$\sum\limits_{n=1}^{\infty} \frac{\tan^{-1} n}{n}$ diverges.

I've come up with what I think are two alternate, valid ways to show that the series $\sum\limits_{n=1}^{\infty} \frac{\tan^{-1}{n}}{n}$ diverges. Hopefully someone can let me know if these hold.

(1) Direct Comparison Test:

For $x$ greater than about $1.557$ or so (an approximation, based on plotting), $\frac{\tan^{-1}{x}}{x} \geq \frac{1}{x}$. So, taking $N = 1$, for $n > N$, we have $\frac{\tan^{-1}{x}}{x} \geq \frac{1}{x} \geq 0$, where the harmonic series diverges. Thus, $\sum\limits_{n=1}^{\infty} \frac{\tan^{-1}{n}}{n}$ also diverges by direct comparison.

(2) Limit-Comparison Test:

Again take our series of comparison to be the harmonic series. We get: \begin{align*} \lim\limits_{n \to \infty} \frac{\frac{\tan^{-1}{n}}{n}}{\frac{1}{n}} & = \lim\limits_{n \to \infty} \tan^{-1} n \\ & = \frac{\pi}{2} \end{align*} Since this ratio is a finite number $\neq 0$, we can conclude that either both series converge or both diverge. Since the harmonic series diverges, $\sum\limits_{n=1}^{\infty} \frac{\tan^{-1} n}{n}$ also diverges.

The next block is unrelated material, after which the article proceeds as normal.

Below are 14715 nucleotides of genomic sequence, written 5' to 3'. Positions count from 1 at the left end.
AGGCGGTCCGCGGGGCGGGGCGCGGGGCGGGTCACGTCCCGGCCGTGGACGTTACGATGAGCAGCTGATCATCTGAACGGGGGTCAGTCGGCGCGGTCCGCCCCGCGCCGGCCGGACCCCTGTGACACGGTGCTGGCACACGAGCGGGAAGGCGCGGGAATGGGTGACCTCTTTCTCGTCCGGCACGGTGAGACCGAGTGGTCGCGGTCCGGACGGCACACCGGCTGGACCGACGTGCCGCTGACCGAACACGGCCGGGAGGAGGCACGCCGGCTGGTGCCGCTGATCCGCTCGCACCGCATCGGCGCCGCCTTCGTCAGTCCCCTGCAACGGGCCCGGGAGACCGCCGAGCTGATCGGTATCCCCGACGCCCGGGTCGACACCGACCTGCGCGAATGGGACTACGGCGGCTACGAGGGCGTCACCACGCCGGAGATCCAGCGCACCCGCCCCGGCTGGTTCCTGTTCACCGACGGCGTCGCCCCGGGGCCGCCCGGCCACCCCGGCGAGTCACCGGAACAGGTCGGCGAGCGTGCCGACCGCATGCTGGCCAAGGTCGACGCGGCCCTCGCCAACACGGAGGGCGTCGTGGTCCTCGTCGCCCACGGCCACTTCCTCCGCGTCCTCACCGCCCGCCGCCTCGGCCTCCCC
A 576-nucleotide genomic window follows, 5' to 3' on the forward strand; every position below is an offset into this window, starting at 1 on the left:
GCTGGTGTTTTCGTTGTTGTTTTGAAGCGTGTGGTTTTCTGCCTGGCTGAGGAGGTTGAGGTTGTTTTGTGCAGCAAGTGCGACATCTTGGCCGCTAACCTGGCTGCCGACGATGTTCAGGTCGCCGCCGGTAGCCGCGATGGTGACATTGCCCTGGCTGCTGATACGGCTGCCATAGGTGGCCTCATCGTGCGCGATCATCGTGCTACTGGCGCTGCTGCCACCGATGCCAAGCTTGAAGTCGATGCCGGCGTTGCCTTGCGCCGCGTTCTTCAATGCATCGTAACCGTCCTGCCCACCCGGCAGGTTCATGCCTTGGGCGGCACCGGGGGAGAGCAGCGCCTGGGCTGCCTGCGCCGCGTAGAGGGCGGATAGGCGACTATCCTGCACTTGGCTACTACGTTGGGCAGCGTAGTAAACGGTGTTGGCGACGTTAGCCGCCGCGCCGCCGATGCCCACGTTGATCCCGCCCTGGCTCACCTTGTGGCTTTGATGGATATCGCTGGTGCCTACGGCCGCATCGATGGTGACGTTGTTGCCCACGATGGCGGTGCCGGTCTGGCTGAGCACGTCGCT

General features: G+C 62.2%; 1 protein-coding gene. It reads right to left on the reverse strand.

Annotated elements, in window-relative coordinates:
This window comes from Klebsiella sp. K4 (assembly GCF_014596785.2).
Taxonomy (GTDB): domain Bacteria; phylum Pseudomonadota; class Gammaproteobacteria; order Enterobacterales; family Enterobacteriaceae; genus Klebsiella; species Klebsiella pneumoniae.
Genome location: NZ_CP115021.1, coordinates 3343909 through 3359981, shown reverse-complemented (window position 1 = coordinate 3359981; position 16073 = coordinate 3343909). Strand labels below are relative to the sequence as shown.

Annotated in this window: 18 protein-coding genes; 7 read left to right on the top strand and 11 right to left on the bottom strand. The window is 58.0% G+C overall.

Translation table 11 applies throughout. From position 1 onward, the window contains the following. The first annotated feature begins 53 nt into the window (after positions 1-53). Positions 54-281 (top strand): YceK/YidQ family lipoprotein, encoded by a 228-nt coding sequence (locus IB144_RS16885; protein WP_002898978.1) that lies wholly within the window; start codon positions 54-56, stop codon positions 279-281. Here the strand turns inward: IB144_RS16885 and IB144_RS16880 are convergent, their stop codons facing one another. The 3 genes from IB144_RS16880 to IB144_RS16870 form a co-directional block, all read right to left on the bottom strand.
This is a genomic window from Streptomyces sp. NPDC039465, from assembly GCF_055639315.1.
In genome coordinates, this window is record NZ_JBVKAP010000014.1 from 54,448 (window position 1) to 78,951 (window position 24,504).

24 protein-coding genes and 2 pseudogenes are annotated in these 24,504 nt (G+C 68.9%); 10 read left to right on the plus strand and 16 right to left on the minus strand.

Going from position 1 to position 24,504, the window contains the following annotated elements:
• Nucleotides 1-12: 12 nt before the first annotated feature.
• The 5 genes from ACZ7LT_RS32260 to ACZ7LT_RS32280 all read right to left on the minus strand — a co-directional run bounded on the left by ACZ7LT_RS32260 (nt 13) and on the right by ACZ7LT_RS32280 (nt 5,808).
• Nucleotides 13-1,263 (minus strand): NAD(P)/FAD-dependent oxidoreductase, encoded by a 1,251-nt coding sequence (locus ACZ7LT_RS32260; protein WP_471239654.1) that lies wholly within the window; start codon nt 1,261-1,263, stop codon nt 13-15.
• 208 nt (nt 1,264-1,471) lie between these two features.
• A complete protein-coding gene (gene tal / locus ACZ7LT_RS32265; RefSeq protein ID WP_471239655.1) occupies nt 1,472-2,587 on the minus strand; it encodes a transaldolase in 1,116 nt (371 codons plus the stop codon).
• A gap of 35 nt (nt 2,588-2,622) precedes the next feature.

How do these look?

• I think they are okay. May 27 '18 at 16:45
• Looks good. I fixed some places where you forgot to put a variable in $\tan^{-1}$. May 27 '18 at 16:47
• The exact crossover value in (1) is just $\tan(1)$, no need to plot anything. May 27 '18 at 16:54
• This makes sense; I really should have realized that. Thank you, everyone.
– user465188
May 27 '18 at 16:57
• @Matt.P Please recall that if the OP is solved you can evaluate to accept an answer among the given, more details here meta.stackexchange.com/questions/5234/…
– user
Jun 22 '18 at 20:56

$$\frac{\tan^{-1} n}{n}=\frac1n\left(\frac{\pi}2-\arctan\left(\frac1n\right)\right)\sim \frac{\pi}{2n}+O\left(\frac1{n^2}\right)$$
then the given series diverges by limit comparison test with $\sum \frac1n$.